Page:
Butterfield’s Youth Leader Reaches Out to Teens Through “My Story” Series


The new youth ministers, Josh and Megan McClure at Butterfield Church in Van Buren, Arkansas, ended their first series called “My Story” on Wednesday, March 18, 2015. The McClures have worked with youth for a combined eighteen years.

Approximately 125 students, in grades 7-12, attended the Blaze 52 series each week at Butterfield Church. Almost 60 of these teenagers rode on buses, driven by church members, to participate in the services.

The purpose of the “My Story” series was developed to initiate a connection between leadership, sponsors, and youth. For six weeks, drugs, alcohol, sex, physical and emotional abuse, lack of self-worth, and suicide transcended the list of topics discussed by various speakers.

Six individuals with different backgrounds and stories, from the Van Buren, Fort Smith, and Alma areas, volunteered time to share their personal testimony with the Blaze 52 Youth Group. Each person discussed how they overcame major obstacles in their lives, such as physical and emotional abuse, drugs, and alcohol. They also explained how their relationship with God helps them overcome the numerous hurdles they continue to face on a daily basis.

Each week, as the speakers touched on various topics that the teenagers have experienced personally, several negative incidents occurred during service time. A few students were caught smoking and playing with fire in the bathroom. The leaders also caught both heterosexual and homosexual couples showing public displays of affection during break times. In addition, excessive foul language and threats against fellow students caused the leadership team to reevaluate and revamp their order of service.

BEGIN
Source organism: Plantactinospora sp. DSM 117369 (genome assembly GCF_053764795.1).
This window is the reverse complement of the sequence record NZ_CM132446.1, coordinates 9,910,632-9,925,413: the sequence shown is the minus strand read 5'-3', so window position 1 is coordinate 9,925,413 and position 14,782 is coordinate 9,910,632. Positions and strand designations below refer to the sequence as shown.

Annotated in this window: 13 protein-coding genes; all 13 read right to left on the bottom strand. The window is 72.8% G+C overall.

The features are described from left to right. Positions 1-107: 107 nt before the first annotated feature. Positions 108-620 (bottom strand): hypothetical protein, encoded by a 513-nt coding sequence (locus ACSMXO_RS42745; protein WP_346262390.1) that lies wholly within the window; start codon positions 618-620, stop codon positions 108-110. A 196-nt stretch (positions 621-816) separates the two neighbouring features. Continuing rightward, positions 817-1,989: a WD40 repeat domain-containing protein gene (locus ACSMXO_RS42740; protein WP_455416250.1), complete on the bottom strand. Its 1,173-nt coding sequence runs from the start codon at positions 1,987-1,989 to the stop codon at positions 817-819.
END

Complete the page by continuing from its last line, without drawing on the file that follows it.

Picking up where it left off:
McClure’s wife, Megan, who has a degree in music education stated, “You find that you have more behavioral issues from students who come from broken homes, or kids who have been in and out of foster care.” According to a study by the UCLA Department of Psychology, primary and secondary environmental factors can cause learning problems, social differences, and misbehavior.

In an article from The Journal of Youth Ministry, “Shaping the Spiritual Life of Students: A Guide for Youth Workers, Pastors, Teachers, and Campus Ministers” youth leaders are advised to stay away from a “one-size fits all disciple making” mentality.

J. McClure stated, “With the diversity of kids coming to church through our bus ministry, and from all different backgrounds and situations, we see different behavioral issues and ways the kids act out. ”

As their pastor, McClure hopes to disciple the youth group through positive reinforcement and love. Both McClure and his wife believe that if they want to reach young people and give them hope, they have to open up their arms and hearts to reflect the love of Christ.

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